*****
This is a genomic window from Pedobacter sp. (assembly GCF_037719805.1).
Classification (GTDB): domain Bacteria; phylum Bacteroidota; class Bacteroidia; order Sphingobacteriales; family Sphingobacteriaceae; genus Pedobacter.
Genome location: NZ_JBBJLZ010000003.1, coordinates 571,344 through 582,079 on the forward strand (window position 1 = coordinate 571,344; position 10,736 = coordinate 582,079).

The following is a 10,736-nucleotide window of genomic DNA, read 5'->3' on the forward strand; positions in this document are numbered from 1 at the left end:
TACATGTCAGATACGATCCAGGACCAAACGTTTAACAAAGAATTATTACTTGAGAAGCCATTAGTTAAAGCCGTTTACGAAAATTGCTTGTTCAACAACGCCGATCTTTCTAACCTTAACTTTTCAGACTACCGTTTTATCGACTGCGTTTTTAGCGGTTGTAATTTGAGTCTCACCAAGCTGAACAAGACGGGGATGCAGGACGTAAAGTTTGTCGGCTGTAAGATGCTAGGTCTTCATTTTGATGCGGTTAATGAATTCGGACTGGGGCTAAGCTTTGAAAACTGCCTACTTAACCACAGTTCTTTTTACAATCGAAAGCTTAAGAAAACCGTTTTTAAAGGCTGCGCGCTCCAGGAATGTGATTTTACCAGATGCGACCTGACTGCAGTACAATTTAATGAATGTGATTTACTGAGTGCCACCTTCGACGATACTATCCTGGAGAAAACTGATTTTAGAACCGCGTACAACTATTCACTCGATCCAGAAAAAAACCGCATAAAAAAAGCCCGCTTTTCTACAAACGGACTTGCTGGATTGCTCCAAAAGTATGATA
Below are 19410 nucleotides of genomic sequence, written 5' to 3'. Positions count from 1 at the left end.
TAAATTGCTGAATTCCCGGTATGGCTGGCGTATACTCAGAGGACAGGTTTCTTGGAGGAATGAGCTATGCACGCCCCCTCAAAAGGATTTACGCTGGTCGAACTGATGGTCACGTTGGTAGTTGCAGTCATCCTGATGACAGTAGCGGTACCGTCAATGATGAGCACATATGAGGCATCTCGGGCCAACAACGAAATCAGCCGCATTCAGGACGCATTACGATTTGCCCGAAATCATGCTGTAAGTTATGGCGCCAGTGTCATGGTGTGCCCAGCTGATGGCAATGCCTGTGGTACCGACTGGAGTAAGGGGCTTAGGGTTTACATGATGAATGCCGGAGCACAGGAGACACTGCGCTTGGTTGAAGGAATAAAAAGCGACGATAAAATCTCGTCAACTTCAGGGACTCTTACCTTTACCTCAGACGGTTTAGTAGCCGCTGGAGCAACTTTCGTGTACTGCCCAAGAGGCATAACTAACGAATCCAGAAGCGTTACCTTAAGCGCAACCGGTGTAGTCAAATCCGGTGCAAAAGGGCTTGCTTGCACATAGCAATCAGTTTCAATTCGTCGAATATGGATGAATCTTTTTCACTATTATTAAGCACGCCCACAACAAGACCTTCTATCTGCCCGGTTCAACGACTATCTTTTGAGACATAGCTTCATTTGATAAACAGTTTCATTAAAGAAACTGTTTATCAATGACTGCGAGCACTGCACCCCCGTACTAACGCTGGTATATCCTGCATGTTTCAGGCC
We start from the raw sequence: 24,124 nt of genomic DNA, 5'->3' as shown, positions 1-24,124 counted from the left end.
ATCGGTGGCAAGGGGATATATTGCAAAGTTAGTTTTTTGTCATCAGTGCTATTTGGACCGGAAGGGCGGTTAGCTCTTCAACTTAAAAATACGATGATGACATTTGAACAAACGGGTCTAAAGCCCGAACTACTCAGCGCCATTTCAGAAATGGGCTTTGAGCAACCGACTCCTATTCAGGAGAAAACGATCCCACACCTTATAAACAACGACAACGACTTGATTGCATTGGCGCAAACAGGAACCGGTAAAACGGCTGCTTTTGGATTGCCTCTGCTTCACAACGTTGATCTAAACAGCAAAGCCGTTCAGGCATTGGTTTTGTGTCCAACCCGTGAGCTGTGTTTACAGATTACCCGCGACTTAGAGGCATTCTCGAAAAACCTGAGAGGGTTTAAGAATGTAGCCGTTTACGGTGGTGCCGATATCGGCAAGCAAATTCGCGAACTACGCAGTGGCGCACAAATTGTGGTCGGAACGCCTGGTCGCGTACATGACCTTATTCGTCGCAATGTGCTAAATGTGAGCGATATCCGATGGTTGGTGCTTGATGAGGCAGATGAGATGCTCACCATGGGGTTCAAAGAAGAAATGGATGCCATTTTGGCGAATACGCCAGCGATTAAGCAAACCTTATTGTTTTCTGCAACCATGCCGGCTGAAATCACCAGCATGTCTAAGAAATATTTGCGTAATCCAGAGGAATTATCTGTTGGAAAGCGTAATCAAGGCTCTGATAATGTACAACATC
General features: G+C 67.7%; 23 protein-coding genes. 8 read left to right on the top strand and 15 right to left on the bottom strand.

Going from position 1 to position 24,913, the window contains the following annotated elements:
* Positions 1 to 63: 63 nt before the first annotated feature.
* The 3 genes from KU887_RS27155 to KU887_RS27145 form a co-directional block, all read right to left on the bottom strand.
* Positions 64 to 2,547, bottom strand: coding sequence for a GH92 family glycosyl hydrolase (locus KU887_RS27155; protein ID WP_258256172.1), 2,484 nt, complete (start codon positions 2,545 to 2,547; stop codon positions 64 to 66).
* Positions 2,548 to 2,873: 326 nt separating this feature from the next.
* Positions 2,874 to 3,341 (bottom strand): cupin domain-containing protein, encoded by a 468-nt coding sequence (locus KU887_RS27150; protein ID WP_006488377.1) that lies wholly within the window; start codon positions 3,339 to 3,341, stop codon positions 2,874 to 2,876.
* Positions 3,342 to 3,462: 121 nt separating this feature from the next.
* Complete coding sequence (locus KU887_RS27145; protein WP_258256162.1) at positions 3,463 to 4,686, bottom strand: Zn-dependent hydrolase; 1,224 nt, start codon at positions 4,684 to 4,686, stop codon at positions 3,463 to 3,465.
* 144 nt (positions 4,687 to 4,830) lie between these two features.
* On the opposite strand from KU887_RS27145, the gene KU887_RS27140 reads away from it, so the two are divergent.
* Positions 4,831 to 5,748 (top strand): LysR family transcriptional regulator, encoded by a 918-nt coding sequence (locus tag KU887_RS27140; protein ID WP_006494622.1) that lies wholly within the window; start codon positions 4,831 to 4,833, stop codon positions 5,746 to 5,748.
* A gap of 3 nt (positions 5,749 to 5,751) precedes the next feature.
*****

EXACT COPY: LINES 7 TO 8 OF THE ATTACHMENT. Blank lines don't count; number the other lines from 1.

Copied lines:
TAAATTGCTGAATTCCCGGTATGGCTGGCGTATACTCAGAGGACAGGTTTCTTGGAGGAATGAGCTATGCACGCCCCCTCAAAAGGATTTACGCTGGTCGAACTGATGGTCACGTTGGTAGTTGCAGTCATCCTGATGACAGTAGCGGTACCGTCAATGATGAGCACATATGAGGCATCTCGGGCCAACAACGAAATCAGCCGCATTCAGGACGCATTACGATTTGCCCGAAATCATGCTGTAAGTTATGGCGCCAGTGTCATGGTGTGCCCAGCTGATGGCAATGCCTGTGGTACCGACTGGAGTAAGGGGCTTAGGGTTTACATGATGAATGCCGGAGCACAGGAGACACTGCGCTTGGTTGAAGGAATAAAAAGCGACGATAAAATCTCGTCAACTTCAGGGACTCTTACCTTTACCTCAGACGGTTTAGTAGCCGCTGGAGCAACTTTCGTGTACTGCCCAAGAGGCATAACTAACGAATCCAGAAGCGTTACCTTAAGCGCAACCGGTGTAGTCAAATCCGGTGCAAAAGGGCTTGCTTGCACATAGCAATCAGTTTCAATTCGTCGAATATGGATGAATCTTTTTCACTATTATTAAGCACGCCCACAACAAGACCTTCTATCTGCCCGGTTCAACGACTATCTTTTGAGACATAGCTTCATTTGATAAACAGTTTCATTAAAGAAACTGTTTATCAATGACTGCGAGCACTGCACCCCCGTACTAACGCTGGTATATCCTGCATGTTTCAGGCC
We start from the raw sequence: 24,124 nt of genomic DNA, 5'->3' as shown, positions 1-24,124 counted from the left end.